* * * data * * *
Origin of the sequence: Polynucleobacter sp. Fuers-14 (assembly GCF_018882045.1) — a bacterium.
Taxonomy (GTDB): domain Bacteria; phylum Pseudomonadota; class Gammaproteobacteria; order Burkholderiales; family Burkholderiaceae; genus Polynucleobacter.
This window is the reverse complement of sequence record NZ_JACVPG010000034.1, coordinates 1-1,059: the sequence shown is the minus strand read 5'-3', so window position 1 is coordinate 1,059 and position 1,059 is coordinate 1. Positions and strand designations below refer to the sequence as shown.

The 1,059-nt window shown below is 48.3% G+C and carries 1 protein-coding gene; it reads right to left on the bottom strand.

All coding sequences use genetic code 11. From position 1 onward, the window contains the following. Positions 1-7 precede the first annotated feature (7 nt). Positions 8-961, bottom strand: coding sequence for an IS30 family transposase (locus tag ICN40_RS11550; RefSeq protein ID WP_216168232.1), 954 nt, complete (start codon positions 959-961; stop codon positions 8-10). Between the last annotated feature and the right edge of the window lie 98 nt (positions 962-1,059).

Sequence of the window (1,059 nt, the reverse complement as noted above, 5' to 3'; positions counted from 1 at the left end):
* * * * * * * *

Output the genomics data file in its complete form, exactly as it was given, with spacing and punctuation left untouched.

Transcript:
Origin of the sequence: Polynucleobacter sp. Fuers-14 (assembly GCF_018882045.1) — a bacterium.
Taxonomy (GTDB): domain Bacteria; phylum Pseudomonadota; class Gammaproteobacteria; order Burkholderiales; family Burkholderiaceae; genus Polynucleobacter.
This window is the reverse complement of sequence record NZ_JACVPG010000034.1, coordinates 1-1,059: the sequence shown is the minus strand read 5'-3', so window position 1 is coordinate 1,059 and position 1,059 is coordinate 1. Positions and strand designations below refer to the sequence as shown.

The 1,059-nt window shown below is 48.3% G+C and carries 1 protein-coding gene; it reads right to left on the bottom strand.

All coding sequences use genetic code 11. From position 1 onward, the window contains the following. Positions 1-7 precede the first annotated feature (7 nt). Positions 8-961, bottom strand: coding sequence for an IS30 family transposase (locus tag ICN40_RS11550; RefSeq protein ID WP_216168232.1), 954 nt, complete (start codon positions 959-961; stop codon positions 8-10). Between the last annotated feature and the right edge of the window lie 98 nt (positions 962-1,059).

Sequence of the window (1,059 nt, the reverse complement as noted above, 5' to 3'; positions counted from 1 at the left end):